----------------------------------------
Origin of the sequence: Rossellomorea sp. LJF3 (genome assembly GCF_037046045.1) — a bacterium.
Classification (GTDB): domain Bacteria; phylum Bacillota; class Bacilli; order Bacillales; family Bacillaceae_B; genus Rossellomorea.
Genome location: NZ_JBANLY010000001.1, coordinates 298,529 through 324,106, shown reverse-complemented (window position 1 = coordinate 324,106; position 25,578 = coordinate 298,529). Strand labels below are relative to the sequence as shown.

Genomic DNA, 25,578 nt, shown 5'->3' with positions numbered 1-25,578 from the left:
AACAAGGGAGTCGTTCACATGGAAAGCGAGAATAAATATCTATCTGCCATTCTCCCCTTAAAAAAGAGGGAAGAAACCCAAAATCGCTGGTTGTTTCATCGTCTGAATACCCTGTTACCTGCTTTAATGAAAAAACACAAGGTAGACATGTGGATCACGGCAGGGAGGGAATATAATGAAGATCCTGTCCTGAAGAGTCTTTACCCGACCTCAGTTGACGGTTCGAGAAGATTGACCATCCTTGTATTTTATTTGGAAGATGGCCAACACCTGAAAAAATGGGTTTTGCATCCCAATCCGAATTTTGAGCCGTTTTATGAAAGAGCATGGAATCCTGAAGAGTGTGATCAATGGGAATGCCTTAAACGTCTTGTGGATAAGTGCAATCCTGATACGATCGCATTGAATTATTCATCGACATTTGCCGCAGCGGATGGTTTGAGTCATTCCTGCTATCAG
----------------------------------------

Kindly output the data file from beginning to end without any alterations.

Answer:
Origin of the sequence: Rossellomorea sp. LJF3 (genome assembly GCF_037046045.1) — a bacterium.
Classification (GTDB): domain Bacteria; phylum Bacillota; class Bacilli; order Bacillales; family Bacillaceae_B; genus Rossellomorea.
Genome location: NZ_JBANLY010000001.1, coordinates 298,529 through 324,106, shown reverse-complemented (window position 1 = coordinate 324,106; position 25,578 = coordinate 298,529). Strand labels below are relative to the sequence as shown.

Genomic DNA, 25,578 nt, shown 5'->3' with positions numbered 1-25,578 from the left:
AACAAGGGAGTCGTTCACATGGAAAGCGAGAATAAATATCTATCTGCCATTCTCCCCTTAAAAAAGAGGGAAGAAACCCAAAATCGCTGGTTGTTTCATCGTCTGAATACCCTGTTACCTGCTTTAATGAAAAAACACAAGGTAGACATGTGGATCACGGCAGGGAGGGAATATAATGAAGATCCTGTCCTGAAGAGTCTTTACCCGACCTCAGTTGACGGTTCGAGAAGATTGACCATCCTTGTATTTTATTTGGAAGATGGCCAACACCTGAAAAAATGGGTTTTGCATCCCAATCCGAATTTTGAGCCGTTTTATGAAAGAGCATGGAATCCTGAAGAGTGTGATCAATGGGAATGCCTTAAACGTCTTGTGGATAAGTGCAATCCTGATACGATCGCATTGAATTATTCATCGACATTTGCCGCAGCGGATGGTTTGAGTCATTCCTGCTATCAG